But I do think, to -- to echo Jeffrey, that he brings a high- class professional to this. He will try to restore the -- the position of U.S. attorney to the kind of luster that it has had traditionally. And he will be strong on the issues of torture in Guantanamo on the international arena.

I do think, Anderson, it suggests that it's more likely than not that Hillary Clinton has become Barack Obama's first choice and will be the State -- will be at State.

COOPER: Well, you say that based on?

GERGEN: Well, here's the thing.

You know, this is a jigsaw puzzle to put together a Cabinet. There are four top positions, State, Defense, Justice, Treasury. Those have traditionally been the top four. He's -- Barack Obama is going to want a woman in one of those four. And now that he has got a man in one of them, and at Defense and Treasury, all the leading candidates are men, that suggests heavily, to me, that they -- the woman is going to be at the State Department.

COOPER: Marcus, do you agree with that?


You know, one of the challenges, somewhat ironically, one might think, of succeeding -- of coming after George W. Bush was that President Bush actually had one of the most diverse Cabinets, and, actually, I think, the most diverse Cabinet in the history of American politics.

So, ironically, this first African-American president, coming after President Bush, is going to have a challenge to be as diverse as President Bush. I think David's reasoning is exactly right there. I think he -- this does mean Hillary is more likely to be secretary of state.

I wonder -- I just wonder -- if it does not mean also that Tim Geithner, the head of the New York Fed, is more likely to be at Treasury, rather than Larry Summers, just because Geithner is a young man, in his 40s, like Obama, who could actually not be the same old kind of Clinton...


COOPER: I want to talk about Ted Stevens in a moment.

But, Jeff, you had some of the backstory on -- on Holder and his relationship with Rahm Emanuel when they were under Janet Reno.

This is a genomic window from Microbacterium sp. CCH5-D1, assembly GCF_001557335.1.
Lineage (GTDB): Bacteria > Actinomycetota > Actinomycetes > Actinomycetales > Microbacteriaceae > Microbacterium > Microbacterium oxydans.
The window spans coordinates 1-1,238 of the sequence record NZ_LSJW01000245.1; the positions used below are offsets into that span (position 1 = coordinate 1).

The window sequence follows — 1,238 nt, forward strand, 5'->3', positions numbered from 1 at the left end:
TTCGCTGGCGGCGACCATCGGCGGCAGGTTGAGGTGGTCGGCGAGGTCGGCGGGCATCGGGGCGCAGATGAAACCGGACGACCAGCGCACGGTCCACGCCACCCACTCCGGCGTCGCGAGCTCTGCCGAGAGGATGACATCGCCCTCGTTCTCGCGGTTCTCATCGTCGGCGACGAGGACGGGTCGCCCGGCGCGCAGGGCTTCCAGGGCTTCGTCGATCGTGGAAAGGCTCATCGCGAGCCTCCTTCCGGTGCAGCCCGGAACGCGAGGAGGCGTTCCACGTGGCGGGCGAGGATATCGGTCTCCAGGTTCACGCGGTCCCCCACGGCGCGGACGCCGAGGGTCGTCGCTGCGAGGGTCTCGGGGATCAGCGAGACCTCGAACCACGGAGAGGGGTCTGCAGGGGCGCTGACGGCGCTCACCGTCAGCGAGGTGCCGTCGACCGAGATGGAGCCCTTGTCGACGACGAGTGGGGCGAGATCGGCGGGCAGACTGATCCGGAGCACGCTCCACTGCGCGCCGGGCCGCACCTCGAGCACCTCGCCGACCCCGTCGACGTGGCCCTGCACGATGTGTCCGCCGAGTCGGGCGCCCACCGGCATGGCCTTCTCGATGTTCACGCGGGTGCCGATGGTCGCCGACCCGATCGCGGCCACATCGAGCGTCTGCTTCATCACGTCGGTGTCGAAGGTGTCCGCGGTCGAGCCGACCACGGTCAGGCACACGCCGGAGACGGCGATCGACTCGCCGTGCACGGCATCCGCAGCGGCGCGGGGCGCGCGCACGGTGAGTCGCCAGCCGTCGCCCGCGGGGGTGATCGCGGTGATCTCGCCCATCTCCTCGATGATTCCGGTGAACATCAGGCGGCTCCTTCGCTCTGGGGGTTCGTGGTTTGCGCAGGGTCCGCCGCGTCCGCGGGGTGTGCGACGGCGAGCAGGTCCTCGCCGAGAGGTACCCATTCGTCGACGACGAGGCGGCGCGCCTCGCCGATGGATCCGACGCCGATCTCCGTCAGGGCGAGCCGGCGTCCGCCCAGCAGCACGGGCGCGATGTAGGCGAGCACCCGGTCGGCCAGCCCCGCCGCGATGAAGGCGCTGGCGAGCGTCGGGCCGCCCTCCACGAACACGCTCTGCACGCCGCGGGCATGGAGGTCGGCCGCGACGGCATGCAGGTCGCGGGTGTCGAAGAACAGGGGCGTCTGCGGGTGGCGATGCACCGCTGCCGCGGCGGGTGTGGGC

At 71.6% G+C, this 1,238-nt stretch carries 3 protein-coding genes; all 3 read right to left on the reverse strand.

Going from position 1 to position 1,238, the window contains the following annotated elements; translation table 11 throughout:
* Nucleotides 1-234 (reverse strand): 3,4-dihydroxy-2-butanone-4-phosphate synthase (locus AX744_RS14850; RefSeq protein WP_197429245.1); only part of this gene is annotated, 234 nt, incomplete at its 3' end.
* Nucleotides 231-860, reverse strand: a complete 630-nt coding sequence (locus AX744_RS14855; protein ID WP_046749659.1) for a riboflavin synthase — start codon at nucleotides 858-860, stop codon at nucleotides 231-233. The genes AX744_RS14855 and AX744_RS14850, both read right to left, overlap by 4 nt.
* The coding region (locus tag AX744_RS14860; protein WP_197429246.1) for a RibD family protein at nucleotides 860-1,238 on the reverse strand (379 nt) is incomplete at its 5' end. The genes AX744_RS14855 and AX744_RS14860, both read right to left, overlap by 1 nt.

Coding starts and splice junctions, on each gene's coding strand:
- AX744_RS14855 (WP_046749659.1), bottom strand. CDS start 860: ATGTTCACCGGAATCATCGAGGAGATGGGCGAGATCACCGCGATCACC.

TOOBIN: Well, you know, in this respect, the appointment is very different from the Clinton administration, because Janet Reno and Bill Clinton couldn't stand each other and didn't talk for years at a time.


COOPER: Wait. Janet Reno didn't talk for years at a time with Bill Clinton?


TOOBIN: Absolutely not. They could not stand each other.

And -- and the relationship got so bad that each side had to designate people to speak to each other. And Janet Reno designated her deputy, Eric Holder, and Bill Clinton designated Rahm Emanuel. So, Emanuel and Holder have a very close and long relationship that probably stood Holder in very good stead in getting this job.

Obama has clearly decided he wants to have a real relationship with his attorney general, unlike Clinton with Reno. So, in that respect, it's not a retread situation.

COOPER: Let's talk about Ted Stevens.

David Gergen, how big a deal is this?

GERGEN: This is big.

He has been one of the lions of the Senate. I'm sure he feels this is very unfair. He thinks he has a strong case for appealing these convictions. His lawyers think he has a very strong case. And, yet, those convictions sank him in this election.

But, for the Democrats -- from the Democrats' point of view, they -- they -- they were three away from getting to 60. There were three races outstanding. There was Alaska, Minnesota, Georgia. And Alaska has now come into the Democrats. Minnesota could well come their way. And, possibly, they could turn things around in Georgia and win that special election there. And that would put them at 60.

So -- and, also, they embraced Joe Lieberman today. And that was important, too, Anderson, to try to bring peace in the family to try to unify the Democrats. And it gives president-elect Obama great muscularity going into the new year.

MABRY: I think it is still a long way to get to that 60, because I'm not sure that the Democrats are going to pull out Georgia. I think that is still a long shot.

But I think the good news here is that we don't have Ted Stevens going to Washington as a convicted felon and kind of becoming the first, like, white Marion -- white Marion Barry.


COOPER: He's the longest-serving Republican.

Jeff, he still is going to get his pension, though. He still is going to get all those cushy benefits that even convicted felons in the Congress get, amazingly.

TOOBIN: Well, they actually changed the law, but only to apply to senators who are elected after they changed the law.

COOPER: Of course.


COOPER: Why would they do something that might affect them?



TOOBIN: That's right.

But, actually, one of the losers here is Sarah Palin, because if Stevens had won, and was thrown out of the Senate, there would have been a special election, which Palin very clearly said that she might enter. So, Palin now has to wait for six years to run for the Senate, by which...


COOPER: Which is more time to devote to her $7 million book.


MABRY: And she gets to stay an outsider right now.


TOOBIN: She's -- she's -- she's definitely an outsider, yes.